If you are a leader and you’re wondering ‘why is inclusion important’ then I want to take my hat off to you because you are taking a step in the right direction towards increasing inclusion within your workplace.
Creating an inclusive environment is one of the number one priorities of leaders the world over.
There are a couple of problems though.
Many leaders think they are inclusive – when they’re not. And while some understand the ‘why’ of inclusion – not all do. And through my thousands of conversations with global leaders, I also know this – not all don’t understand the ‘how’ of inclusion.
You can skip to other articles to read more on inclusion in the workplace or continue with this piece to find the answer to: why is inclusion important?
I’m also going to answer three other frequently asked questions along the way about inclusion and diversity, including:
- What are dimensions of diversity?
- What is a sense of belonging?
- What does ‘good’ inclusion look like?
Each of these questions contribute to a greater understanding of the importance of inclusion.
So, let’s dive in.
The rise of diversity and inclusion in the workplace
The wave of solidarity groups supporting inclusion and diversity has exploded over the recent years. Movements such as Black Lives Matter, Me Too, and Let Her Speak have put a global spotlight on social injustices.
You don’t have to look very far on social media to see threads of conversation aiming to educate about white privilege, the gender pay gap, and ableist language. More people than ever are getting involved in conversations, spreading awareness, and standing up as allies and supporters.
What we see on our TV screens and smart devices impacts our lives at home – so it’s not at all surprising that they filter down into our lives at work as well.
Although, to be honest, it didn’t need much of a push. The workplace has been fraught with DEI issues since the 60’s when the importance of inclusion and diversity first came to light. Traditionally we talked about glass ceilings and segregation – more recently, we’re talking about the use of pronouns, parental leave equality, and creating space for transgender rights in sport.
It’s not surprising then that organisational leaders might be confused when it comes to ensuring that everyone feels included.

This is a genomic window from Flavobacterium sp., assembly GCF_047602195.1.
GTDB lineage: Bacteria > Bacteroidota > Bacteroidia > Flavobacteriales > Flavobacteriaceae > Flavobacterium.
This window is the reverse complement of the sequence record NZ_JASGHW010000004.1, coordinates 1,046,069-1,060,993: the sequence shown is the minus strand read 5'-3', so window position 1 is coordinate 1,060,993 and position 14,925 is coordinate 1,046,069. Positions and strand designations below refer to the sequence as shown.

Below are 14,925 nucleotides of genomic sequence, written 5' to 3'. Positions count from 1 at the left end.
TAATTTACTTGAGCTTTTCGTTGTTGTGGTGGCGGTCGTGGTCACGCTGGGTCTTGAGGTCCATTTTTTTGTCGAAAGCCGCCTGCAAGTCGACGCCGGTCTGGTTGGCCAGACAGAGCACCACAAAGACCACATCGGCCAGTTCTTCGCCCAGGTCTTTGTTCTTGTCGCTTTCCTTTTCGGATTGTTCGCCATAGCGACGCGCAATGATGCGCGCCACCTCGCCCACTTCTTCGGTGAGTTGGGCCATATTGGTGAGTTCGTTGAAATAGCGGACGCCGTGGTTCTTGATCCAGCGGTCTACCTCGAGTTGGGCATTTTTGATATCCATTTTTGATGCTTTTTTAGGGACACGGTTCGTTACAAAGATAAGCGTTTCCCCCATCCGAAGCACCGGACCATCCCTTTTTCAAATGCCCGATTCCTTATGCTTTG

Where can they start?
It’s time to simplify inclusion for leaders
Leaders love simplification!
When busyness and business priorities take over, we all (naturally) defer to habit. This could be when we’re dealing with an unknown, highly pressurised, sensitive, or stressful situation.
So, to help leaders thrive during these times, I propose that we simplify things by decoupling inclusion and diversity – just for a moment!
One of my favourite ways to explain inclusion is using the famous quote from Verna Myers, which goes like this: “Diversity is when you’re invited to the party. Inclusion is when you’re asked to dance.”
Inclusion doesn’t just happen because diversity exists.
A conscious human interaction needs to take place for someone to feel included, and conversely, to feel excluded.
So, to support leaders understand the importance of inclusion, I want to help them understand how their human interactions impact inclusion – and to then make small, consistent improvements to these interactions.
Once leaders get really good at including everyone in their team, they can then move onto understanding each individual’s dimensions of diversity and then managing that diversity.
What are dimensions of diversity?
Here is the first of other frequently asked questions.
The dimensions of diversity are the different traits, backgrounds, and abilities displayed in a diverse workplace. While there are many components, traditionally the dimensions of diversity at work relate to age, gender, race, culture, religion, sexual orientation, language, etc.
If you feel different then you are diverse and you likely align yourself with a particular dimension of your difference. And because you are different your experiences, ways of working, problem solving abilities, levels of creativity and innovation are unique and all come together to contribute to the outcomes of the organisation.
Issues arise for leaders however, when they feel unsure about how to manage someone who is different from them. In some organisations, leaders are expected to have all the answers, never fail, and stick to the status quo.
So, it is understandable that some leaders shy away from dimensions of diversity that they don’t understand or resonate with.